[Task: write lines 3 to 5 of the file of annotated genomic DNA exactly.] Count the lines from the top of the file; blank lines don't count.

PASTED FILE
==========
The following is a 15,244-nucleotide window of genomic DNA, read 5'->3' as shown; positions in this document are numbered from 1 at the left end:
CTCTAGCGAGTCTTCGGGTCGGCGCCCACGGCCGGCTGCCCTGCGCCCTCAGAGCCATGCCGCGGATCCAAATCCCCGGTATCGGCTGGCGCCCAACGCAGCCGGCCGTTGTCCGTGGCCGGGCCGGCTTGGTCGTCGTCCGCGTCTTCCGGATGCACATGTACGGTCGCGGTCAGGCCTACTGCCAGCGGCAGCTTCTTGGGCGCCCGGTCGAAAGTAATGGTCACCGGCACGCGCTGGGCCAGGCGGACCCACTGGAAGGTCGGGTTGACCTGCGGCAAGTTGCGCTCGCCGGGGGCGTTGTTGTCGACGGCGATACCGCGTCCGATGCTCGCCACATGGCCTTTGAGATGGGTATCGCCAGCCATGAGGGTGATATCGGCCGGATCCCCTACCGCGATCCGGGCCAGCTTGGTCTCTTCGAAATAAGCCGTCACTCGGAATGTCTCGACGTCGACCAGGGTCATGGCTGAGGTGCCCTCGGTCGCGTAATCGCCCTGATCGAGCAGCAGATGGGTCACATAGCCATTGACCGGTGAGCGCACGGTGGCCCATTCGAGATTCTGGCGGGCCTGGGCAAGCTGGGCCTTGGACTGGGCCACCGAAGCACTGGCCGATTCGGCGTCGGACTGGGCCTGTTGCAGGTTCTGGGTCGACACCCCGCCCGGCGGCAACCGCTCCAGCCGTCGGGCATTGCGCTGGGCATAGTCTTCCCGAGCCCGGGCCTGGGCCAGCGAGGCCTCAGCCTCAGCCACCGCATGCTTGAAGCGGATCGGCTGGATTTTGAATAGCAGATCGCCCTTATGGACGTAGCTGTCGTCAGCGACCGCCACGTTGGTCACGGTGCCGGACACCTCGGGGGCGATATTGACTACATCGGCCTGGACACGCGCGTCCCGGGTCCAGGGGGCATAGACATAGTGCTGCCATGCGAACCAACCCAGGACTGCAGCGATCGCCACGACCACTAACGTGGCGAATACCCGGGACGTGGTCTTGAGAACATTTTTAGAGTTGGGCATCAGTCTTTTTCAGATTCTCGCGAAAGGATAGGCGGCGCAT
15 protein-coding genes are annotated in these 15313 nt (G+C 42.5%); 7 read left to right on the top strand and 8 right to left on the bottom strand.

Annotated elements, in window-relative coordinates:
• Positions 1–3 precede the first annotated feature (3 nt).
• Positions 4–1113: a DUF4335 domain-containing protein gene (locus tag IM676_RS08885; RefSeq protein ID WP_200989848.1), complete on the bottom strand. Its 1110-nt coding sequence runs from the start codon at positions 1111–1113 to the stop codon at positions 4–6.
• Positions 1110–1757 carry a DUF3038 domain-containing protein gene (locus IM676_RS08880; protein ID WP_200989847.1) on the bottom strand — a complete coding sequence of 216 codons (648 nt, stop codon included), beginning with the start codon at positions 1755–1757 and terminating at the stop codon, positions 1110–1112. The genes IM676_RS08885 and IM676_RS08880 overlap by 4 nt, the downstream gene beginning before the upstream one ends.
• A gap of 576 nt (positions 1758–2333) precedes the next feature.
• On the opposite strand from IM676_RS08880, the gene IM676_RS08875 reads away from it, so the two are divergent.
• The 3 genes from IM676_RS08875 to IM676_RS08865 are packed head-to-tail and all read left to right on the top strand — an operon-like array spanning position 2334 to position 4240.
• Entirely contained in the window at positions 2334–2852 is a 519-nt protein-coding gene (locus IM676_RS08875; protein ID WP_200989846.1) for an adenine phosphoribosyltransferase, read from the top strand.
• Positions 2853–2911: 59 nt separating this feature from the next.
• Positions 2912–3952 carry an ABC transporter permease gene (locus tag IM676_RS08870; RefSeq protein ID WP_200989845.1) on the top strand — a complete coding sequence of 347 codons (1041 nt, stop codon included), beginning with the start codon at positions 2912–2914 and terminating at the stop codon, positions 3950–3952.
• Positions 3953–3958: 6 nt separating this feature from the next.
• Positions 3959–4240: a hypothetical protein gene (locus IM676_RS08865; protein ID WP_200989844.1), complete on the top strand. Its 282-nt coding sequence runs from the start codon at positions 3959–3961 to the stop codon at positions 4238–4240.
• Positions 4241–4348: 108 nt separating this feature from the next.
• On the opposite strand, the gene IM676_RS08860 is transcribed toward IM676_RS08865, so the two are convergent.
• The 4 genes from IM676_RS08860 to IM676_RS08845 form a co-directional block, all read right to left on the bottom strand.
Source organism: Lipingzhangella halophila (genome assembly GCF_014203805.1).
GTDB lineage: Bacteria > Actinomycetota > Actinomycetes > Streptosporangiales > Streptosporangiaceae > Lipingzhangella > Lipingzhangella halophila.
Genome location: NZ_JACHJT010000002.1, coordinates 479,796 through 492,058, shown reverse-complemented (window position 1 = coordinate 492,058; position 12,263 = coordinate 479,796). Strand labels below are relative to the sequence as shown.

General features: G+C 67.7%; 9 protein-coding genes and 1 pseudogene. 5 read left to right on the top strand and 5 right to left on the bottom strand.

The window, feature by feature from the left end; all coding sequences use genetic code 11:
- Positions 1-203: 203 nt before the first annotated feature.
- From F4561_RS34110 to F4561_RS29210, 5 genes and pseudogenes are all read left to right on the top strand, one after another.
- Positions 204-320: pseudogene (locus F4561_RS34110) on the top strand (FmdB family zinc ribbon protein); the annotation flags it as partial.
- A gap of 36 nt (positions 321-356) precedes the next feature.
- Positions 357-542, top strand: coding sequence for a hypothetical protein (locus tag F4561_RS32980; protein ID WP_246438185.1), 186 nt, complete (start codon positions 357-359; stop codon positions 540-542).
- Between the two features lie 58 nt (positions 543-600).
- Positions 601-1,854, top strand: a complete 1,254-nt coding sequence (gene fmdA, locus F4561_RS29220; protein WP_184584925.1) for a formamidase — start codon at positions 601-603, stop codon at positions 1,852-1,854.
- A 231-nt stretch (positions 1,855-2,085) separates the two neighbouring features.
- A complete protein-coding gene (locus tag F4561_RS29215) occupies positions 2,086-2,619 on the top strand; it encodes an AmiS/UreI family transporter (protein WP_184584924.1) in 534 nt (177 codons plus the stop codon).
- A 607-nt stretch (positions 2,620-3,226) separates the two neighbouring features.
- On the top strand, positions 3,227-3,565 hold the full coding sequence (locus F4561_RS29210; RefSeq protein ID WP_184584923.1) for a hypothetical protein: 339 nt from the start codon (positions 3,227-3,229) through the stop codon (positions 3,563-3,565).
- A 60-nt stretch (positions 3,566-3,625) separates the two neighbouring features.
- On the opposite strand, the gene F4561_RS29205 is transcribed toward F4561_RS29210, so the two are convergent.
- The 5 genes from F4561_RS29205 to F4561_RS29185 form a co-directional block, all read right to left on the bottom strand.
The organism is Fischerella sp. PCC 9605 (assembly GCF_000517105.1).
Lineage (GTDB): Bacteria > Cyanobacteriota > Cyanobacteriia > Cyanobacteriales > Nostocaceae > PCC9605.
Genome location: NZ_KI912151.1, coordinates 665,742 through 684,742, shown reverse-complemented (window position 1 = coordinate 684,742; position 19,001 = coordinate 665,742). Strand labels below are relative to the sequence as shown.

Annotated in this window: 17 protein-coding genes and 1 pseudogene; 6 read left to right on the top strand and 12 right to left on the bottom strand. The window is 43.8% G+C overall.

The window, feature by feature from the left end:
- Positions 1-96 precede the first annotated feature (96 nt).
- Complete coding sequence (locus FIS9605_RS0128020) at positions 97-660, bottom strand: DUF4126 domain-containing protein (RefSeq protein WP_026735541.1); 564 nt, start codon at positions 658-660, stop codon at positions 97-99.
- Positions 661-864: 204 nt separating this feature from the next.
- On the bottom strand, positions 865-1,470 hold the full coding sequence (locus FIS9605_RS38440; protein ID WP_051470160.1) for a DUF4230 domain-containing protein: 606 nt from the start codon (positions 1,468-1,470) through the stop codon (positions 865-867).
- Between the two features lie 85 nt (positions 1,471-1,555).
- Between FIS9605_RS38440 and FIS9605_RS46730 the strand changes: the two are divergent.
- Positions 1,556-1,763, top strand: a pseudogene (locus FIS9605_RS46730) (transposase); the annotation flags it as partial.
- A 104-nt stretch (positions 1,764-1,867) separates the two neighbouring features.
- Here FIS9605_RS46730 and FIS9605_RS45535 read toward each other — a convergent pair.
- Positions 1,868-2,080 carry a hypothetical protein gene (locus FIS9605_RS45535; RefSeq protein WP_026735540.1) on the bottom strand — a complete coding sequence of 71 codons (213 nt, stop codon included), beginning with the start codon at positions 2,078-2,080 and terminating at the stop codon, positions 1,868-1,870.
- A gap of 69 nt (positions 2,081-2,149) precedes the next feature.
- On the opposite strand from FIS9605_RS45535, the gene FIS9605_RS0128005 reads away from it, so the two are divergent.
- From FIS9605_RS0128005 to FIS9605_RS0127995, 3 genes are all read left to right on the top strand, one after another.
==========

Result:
15 protein-coding genes are annotated in these 15313 nt (G+C 42.5%); 7 read left to right on the top strand and 8 right to left on the bottom strand.

Annotated elements, in window-relative coordinates:
• Positions 1–3 precede the first annotated feature (3 nt).